The struggle of spinning up Uber and traditional taxi companies is far from the end. The weapons of this war are quite different: opposing sides use drivers’ strikes, political lobby, propaganda and a variety of methods and professional technologies. GPS unit may also becomes a tool that is used in the battle for survival.
Uber and Taxi have a troubled relationship in a background. Anyone can be a taxi driver with a simple mobile application that can get and perform tasks and locate car’s position in real time. This handy app became a risk for workplaces of millions drivers worldwide. “Change or go,” declares the technology, but nobody wants to leave the market. However, it is a story about changing.
GPS technology can be used for both groups of drivers. Uber would be quite imperfect without cabs’ GPS tracking. A customer can monitor the car’s position only using a GPS widget. It is a heaven sent visual feature that we all need after years of booking traditional taxi cars by telephones. Now you may plan when exactly you will be at home tonight.
However, we can’t say that taxi drivers may work without using GPS units. Many taxi drivers have a GPS device to guarantee that they can find the right place of destination. It is necessary stuff for beginning drivers while some experienced cabmen use its own knowledge of a city map.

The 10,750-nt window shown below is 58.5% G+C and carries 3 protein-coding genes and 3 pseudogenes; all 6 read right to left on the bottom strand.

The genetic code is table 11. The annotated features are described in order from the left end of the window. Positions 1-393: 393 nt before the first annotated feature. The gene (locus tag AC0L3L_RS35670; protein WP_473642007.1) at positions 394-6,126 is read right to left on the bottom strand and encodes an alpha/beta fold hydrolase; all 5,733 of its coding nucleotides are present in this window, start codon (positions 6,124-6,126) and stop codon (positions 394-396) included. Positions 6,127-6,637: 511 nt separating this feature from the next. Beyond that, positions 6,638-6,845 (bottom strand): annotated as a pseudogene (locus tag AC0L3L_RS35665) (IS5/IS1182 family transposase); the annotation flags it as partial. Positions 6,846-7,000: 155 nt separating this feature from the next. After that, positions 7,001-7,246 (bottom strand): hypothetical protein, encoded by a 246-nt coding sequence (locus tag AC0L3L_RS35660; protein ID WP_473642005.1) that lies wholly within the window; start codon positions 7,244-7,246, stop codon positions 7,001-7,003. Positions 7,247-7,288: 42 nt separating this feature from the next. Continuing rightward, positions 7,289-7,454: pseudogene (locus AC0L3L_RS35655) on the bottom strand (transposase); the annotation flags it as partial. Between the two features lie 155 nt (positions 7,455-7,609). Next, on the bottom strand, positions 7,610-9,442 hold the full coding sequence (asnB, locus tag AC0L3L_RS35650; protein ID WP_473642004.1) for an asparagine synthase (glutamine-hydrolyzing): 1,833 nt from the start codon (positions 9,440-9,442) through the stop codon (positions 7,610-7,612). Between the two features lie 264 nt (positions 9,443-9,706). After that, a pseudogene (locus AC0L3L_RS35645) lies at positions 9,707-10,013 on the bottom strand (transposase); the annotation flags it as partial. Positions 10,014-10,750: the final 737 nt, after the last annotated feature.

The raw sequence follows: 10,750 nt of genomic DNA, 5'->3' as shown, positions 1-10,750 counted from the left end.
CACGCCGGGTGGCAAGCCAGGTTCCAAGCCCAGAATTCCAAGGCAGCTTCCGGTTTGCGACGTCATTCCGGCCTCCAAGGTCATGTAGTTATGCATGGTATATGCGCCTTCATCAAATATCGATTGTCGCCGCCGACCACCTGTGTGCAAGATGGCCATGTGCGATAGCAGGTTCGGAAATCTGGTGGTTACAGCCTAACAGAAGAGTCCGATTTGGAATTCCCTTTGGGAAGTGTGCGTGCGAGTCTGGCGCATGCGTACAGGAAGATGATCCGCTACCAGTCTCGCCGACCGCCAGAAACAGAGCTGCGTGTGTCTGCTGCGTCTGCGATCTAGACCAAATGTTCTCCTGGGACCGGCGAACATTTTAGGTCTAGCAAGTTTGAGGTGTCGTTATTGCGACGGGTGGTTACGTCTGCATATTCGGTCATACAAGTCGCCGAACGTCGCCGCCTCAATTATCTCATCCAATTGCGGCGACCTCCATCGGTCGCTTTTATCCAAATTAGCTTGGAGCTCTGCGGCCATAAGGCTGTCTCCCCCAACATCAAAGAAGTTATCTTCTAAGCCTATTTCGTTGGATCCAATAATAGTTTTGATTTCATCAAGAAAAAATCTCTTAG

For example, it takes more than three years to be a qualified cab driver in London.
“First, they flit around the city on mopeds, learning the streets, and then spend months in rooms hunched over large, laminated maps. They draw routes with marker pens and then close their eyes and call out directions from the image in their mind. They’re building a mental map that will help them pass stiff tests and get the coveted green badge to allow them to drive a metered black taxi,” writes NPR.org reporter Leila Fadel.
The knowledge is vital for taximen and it commands the respect. Though is there any real needs to keep in mind all these streets, lanes and highway junctions?
Taxi companies go crazy in their denial of technology trends: no mobile applications, no e-booking, no GPS. It looks like the dead-end road for traditional services who stay in the 20th century. At the same time striking drivers may be equipped with all these features and finally stop their walkout backing to driver’s seats.
In any case, the one and only method to make a service more competitive (first of all, cheaper for customers) without cut a driver’s salary is to make this kind of business more advanced.
Unfortunately, taxi fleet owners choose the other way and lobby their interests by blocking Uber’s work and using imperfections of laws. It is sad and funny at one time that Uber’s activity in courts can match only with the investment’s value and its popularity.